COLUMBUS, Ohio – Researchers at The Ohio State University are studying the introduction of Microclover into turfgrass to test the feasibility of developing a more environmentally friendly, sustainable turfgrass ecosystem. They gave a brief overview of the study at the university’s turfgrass field day this past August.
Speakers at the OSU Field Day stressed that sustainability and reduced cultural inputs in turfgrass management are becoming increasingly important in the eco-friendly/green movement in society today. White clover (Trifolium repens) is considered an undesirable species in turfgrass swards. There are potential benefits to the inclusion of legumes in turfgrass mixtures to increase sustainability by reducing cultural inputs.
Microclover (Trifolium repens L. microclover) is a leguminous species. Legumes can fix nitrogen from the air. This N-fixation takes place in root nodules that are formed by symbiotic Rhizobium bacteria. The continuous process of parts of the roots dying and degenerating means that the accumulated nitrogen is made available tothe surrounding grass plants, says literature from DLF-TRIFOLIUM.
Microclover, a registered product from DLF-TRIFOLIUM, is a clover species touted to be more diminutive in growth habit and reduced flowering resulting in better compatibility in a turfgrass sward compared to white clover.
The OSU turf team is investigating the benefits of Microclover in mixtures in Kentucky bluegrass and tall fescue (5 percent Microclover by weight) to determine the ecological dynamics of a Microclover/turfgrass mixture, in reducing cultural inputs (fertilizer, pesticides and water) and enhancing sustainability. The study is evaluating turf color, turf quality, sward composition, soil and sward nitrogen content, weed populations and drought tolerance for the potential benefits and use of Microclover in turfgrass management systems.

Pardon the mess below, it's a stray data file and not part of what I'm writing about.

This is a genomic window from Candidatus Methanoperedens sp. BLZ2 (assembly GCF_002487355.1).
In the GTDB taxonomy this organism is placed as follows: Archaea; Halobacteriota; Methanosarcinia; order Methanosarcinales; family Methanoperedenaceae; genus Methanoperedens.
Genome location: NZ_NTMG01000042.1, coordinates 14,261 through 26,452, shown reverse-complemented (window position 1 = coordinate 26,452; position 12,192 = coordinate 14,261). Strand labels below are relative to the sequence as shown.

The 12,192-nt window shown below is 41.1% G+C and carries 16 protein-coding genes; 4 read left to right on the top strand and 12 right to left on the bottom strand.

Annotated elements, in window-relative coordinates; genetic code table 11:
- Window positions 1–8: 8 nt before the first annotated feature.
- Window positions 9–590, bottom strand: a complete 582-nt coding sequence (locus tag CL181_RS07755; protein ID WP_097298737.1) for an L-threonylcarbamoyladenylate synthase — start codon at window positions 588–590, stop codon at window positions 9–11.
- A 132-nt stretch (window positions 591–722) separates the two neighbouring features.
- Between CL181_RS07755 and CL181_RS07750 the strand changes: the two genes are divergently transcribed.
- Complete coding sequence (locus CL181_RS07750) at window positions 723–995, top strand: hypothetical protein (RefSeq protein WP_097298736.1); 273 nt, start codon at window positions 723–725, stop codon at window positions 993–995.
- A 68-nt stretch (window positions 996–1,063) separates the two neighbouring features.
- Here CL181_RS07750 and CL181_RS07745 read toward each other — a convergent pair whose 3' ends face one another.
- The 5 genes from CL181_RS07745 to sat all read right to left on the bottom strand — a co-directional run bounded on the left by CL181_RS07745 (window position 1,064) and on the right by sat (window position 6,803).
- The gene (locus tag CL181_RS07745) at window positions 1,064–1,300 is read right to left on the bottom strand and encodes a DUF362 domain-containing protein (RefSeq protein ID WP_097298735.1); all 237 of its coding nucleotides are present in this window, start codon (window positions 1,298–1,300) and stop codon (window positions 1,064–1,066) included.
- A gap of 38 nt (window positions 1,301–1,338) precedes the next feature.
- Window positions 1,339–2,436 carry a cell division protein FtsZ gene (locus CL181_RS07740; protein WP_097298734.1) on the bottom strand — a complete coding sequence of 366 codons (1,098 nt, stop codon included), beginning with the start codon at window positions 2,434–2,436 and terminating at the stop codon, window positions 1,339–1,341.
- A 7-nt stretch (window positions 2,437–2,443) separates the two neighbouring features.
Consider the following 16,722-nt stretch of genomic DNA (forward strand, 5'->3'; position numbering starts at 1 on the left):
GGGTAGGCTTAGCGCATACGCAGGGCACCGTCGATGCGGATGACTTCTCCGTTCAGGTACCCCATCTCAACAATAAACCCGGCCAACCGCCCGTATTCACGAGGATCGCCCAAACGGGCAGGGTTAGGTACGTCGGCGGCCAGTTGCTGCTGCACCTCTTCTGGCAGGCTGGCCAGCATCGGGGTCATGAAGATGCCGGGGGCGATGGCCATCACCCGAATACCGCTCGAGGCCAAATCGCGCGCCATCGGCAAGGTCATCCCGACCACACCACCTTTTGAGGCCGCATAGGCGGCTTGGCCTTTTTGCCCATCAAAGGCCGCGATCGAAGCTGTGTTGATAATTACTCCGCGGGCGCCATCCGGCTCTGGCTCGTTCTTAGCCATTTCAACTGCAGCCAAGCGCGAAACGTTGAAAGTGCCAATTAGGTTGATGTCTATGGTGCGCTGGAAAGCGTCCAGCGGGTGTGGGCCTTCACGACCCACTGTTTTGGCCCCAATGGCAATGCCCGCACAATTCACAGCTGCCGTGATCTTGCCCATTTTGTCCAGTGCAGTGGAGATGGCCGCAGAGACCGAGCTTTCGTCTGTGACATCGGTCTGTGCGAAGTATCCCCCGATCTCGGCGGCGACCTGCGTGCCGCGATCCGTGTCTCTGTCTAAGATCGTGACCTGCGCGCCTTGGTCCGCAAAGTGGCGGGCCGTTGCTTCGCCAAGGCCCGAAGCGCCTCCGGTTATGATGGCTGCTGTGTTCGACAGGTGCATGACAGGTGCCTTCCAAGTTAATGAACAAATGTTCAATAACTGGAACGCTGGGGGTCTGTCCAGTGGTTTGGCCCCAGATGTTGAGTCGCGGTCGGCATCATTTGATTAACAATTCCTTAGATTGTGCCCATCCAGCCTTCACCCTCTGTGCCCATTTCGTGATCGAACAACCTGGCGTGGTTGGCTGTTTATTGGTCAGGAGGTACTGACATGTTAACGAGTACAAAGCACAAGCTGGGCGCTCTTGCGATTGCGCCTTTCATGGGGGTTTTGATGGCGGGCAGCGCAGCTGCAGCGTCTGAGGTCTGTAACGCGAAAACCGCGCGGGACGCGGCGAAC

The drought tolerance study is being conducted at The Ohio State University Research and Education Facility here. The treatments consist of tall fescue alone, tall fescue in combination with microclover, tall fescue and fertilizer, tall fescue with fertilizer and microclover, Kentucky bluegrass and fertilizer and Kentucky bluegrass with microclover and fertilizer. The plots were seeded on Sept. 14, 2011. Tall fescue was seeded at 8 lbs./1,000 square feet and the Kentucky bluegrass was seeded at 2 lbs. /1,000 square feet. Microclover was seeded at the recommended rate of 5 percent by weight of the grass species.
Fertility (starter fertilizer) was included in all treatments at seeding and again in the spring to promote establishment. The fertility treatment regime consists of four applications per year. The grass/fertilizer treatments will receive a season total of 3 lbs. of N/1,000 sq. ft., and the grass/microclover /fertilizer treatments will receive a season total of 2 lbs. N/1,000 sq. ft.
A rain-out shelter was constructed to cover the study during the dry-down/drought stress periods to reduce drought stress. The shelter consists of two 18 ft.-18 ft. garage doors mounted horizontally on rails attached to a treated lumber framework. The doors move over the study plots during rain events and rest between them otherwise.
Plots are monitored for quality, turfgrass color, weed invasion, disease incidence, clipping yield, percent microclover, visible drought stress, percent soil moisture, canopy temperature and microclover flowering. Soil and tissue samples are being analyzed twice a year for total nitrogen.Irrigation is provided as needed except during the dry-down, drought-stress periods.